By Lyndsey Hall
It’s easier than ever to keep track of your own business finances and, using the government’s new digital tax system, submit your tax returns online. You might feel like paying a professional to do it for you is simply a waste of money—money that could be better spent on growing your business or rewarding your team.
And you may be right.
For some businesses, the burden isn’t too great and the process is quick and simple. For others, it’s time-consuming and complicated. You might have a head for numbers and keep thorough records, you might even enjoy the job satisfaction of knowing you’ve met your requirements with HMRC single-handedly. Or, you might be worried that you’ll make a mistake and receive a hefty penalty, or even come under investigation by the taxman.
Even if you’re willing and able to comply with the Revenue’s expectations without the help of an accountant or tax advisor, you could still benefit from the advice and support that a reputable advisor would offer.
Why should I use a reputable advisor?
Accountants are the general practitioners of the business world, helping clients with everything from a simple audit, to a lengthy application for a business grant, or a complicated management buyout.
We support business owners and entrepreneurs throughout the entire business lifecycle, helping to craft a business plan, build a strategy for the next one, five and ten years, and even advising clients on exit strategies, retirement and pension planning.
Chartered Accountants train for years, and do regular continuing professional development (CPD) courses in order to keep up to date with the latest rules and regulations. We’re held to account for our mistakes by the Institute of Chartered Accountants in England and Wales (ICAEW) , the Chartered Institute of Taxation (CIOT) and other professional organisations, which adhere to the code of Professional Conduct in Relation to Taxation (PCRT), a standard shared and written by the largest accountancy and tax professional bodies.
We’re insured against our mistakes, which means you’ll never have to worry about paying an incorrect tax bill as a result of our error. You’re protected from day one with a reputable advisor.
How do I find a reputable advisor?
The best way to find a trustworthy, reliable business advisor is by word of mouth. If a friend or colleague has had a good experience and recommends their past or current advisor, arrange a meeting and see if they could be a good fit for you too.
Everyone has different needs and expectations, so it’s best to meet face to face and discuss your requirements before making a decision, as you might not gel with the advisor the same way your friend does, but recommendations are a good place to start.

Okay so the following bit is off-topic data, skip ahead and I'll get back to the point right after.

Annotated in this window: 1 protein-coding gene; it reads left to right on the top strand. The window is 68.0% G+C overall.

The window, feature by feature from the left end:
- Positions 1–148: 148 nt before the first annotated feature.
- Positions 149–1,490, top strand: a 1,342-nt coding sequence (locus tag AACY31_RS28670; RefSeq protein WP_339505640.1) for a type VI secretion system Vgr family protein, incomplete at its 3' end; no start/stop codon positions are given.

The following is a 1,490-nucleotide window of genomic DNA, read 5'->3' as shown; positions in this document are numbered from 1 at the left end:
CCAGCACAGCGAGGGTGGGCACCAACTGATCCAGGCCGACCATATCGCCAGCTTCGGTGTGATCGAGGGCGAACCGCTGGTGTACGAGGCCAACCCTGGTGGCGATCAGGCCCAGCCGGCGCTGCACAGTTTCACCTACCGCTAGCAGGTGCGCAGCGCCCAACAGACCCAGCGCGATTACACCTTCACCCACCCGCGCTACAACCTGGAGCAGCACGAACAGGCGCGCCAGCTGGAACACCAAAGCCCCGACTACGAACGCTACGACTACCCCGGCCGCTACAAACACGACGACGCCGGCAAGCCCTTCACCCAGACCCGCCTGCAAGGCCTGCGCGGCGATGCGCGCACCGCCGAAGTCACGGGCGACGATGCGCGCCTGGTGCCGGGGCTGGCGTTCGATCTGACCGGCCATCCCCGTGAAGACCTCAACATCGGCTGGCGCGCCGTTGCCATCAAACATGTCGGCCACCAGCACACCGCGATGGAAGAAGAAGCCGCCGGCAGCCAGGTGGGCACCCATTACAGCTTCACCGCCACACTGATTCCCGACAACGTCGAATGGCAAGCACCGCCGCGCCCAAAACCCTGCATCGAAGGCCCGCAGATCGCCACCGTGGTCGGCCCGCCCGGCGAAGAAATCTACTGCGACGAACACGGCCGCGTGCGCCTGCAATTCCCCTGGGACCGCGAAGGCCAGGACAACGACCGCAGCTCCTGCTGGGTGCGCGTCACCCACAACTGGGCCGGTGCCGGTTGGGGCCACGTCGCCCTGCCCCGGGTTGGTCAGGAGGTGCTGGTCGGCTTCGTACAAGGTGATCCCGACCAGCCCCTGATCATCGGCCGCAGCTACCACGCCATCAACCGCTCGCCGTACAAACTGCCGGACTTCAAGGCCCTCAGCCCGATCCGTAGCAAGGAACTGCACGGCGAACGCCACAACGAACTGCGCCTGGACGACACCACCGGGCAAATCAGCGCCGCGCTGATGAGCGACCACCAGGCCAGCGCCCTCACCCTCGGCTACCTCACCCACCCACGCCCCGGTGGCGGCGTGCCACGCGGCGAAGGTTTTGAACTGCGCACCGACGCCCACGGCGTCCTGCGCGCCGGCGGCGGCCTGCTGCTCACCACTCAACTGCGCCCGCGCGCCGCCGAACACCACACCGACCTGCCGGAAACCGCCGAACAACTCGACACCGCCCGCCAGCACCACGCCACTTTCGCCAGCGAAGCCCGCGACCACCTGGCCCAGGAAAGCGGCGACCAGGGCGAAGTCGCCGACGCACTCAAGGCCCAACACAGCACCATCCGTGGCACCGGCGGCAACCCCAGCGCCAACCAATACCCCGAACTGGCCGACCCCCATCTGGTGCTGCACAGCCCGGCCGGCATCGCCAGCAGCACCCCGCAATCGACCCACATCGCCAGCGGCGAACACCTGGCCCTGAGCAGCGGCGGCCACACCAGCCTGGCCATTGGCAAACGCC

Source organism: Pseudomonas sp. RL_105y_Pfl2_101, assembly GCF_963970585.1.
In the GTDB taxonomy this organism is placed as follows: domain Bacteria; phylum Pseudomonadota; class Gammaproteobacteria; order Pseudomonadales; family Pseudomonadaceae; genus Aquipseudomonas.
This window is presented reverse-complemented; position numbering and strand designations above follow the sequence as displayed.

Once you’ve met a couple of potential advisors, you’ll start to get a feel for what you want from your final choice. Is it a professional manner and a list of big name clients? Or a more friendly, down-to-earth advisor who you’d feel comfortable calling to chat about your affairs regularly? Are you looking for someone local who will come out to your business premises and feel like a part of your team? Or would you prefer a predominantly digital relationship, where you submit your documents and receive a monthly report by email, never having to worry about making time for meetings or small talk?
Make a list of your preferred options, and use it as a checklist for each advisor you consider, allowing you to see at a glance who might be the best fit. Price should be a factor, but try not to let it come down to choosing the cheapest advisor, as you really do get what you pay for when it comes to reputable business advisors. The added cost may be covering their ongoing training, membership to professional bodies, and subscriptions to important trade journals – essential items for any expert advisor.
The digitisation of the tax system may have made it easier than ever to manage your own business finances, and if you’ve got the time it could be a short term money-saver. But you could be missing out on invaluable advice and support, help with plans, decisions, funding and grant applications and tax relief requests. You may make costly mistakes that could have been avoided by an experienced tax advisor, leading to an HMRC investigation that your accountant could have prevented, or supported you through.
Before you decide to go it alone, consider the long term benefits of engaging a reputable business advisor, and decide if it’s worth taking the risk.